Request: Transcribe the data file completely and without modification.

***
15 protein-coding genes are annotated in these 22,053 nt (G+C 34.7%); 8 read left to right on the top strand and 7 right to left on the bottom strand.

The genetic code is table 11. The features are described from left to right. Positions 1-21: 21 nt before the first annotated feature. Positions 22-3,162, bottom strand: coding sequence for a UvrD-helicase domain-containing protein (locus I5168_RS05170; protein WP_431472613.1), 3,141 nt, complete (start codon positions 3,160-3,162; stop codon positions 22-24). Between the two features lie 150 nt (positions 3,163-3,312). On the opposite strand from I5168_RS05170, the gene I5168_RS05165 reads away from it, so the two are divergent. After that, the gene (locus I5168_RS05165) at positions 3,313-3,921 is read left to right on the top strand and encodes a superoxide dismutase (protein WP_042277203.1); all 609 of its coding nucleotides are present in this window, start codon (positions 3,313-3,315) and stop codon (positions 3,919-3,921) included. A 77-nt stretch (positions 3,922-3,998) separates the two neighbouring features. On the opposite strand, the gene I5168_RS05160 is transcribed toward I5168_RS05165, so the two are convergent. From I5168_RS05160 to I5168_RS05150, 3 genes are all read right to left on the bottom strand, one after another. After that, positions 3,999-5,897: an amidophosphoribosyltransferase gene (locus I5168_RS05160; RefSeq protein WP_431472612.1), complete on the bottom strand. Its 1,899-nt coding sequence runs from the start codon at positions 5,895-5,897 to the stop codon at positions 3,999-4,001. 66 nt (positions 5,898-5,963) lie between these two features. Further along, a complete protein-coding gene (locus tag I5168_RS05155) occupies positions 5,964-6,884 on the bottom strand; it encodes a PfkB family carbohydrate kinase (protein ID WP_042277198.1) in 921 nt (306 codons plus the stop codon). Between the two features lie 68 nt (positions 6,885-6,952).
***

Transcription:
15 protein-coding genes are annotated in these 22,053 nt (G+C 34.7%); 8 read left to right on the top strand and 7 right to left on the bottom strand.

The genetic code is table 11. The features are described from left to right. Positions 1-21: 21 nt before the first annotated feature. Positions 22-3,162, bottom strand: coding sequence for a UvrD-helicase domain-containing protein (locus I5168_RS05170; protein WP_431472613.1), 3,141 nt, complete (start codon positions 3,160-3,162; stop codon positions 22-24). Between the two features lie 150 nt (positions 3,163-3,312). On the opposite strand from I5168_RS05170, the gene I5168_RS05165 reads away from it, so the two are divergent. After that, the gene (locus I5168_RS05165) at positions 3,313-3,921 is read left to right on the top strand and encodes a superoxide dismutase (protein WP_042277203.1); all 609 of its coding nucleotides are present in this window, start codon (positions 3,313-3,315) and stop codon (positions 3,919-3,921) included. A 77-nt stretch (positions 3,922-3,998) separates the two neighbouring features. On the opposite strand, the gene I5168_RS05160 is transcribed toward I5168_RS05165, so the two are convergent. From I5168_RS05160 to I5168_RS05150, 3 genes are all read right to left on the bottom strand, one after another. After that, positions 3,999-5,897: an amidophosphoribosyltransferase gene (locus I5168_RS05160; RefSeq protein WP_431472612.1), complete on the bottom strand. Its 1,899-nt coding sequence runs from the start codon at positions 5,895-5,897 to the stop codon at positions 3,999-4,001. 66 nt (positions 5,898-5,963) lie between these two features. Further along, a complete protein-coding gene (locus tag I5168_RS05155) occupies positions 5,964-6,884 on the bottom strand; it encodes a PfkB family carbohydrate kinase (protein ID WP_042277198.1) in 921 nt (306 codons plus the stop codon). Between the two features lie 68 nt (positions 6,885-6,952).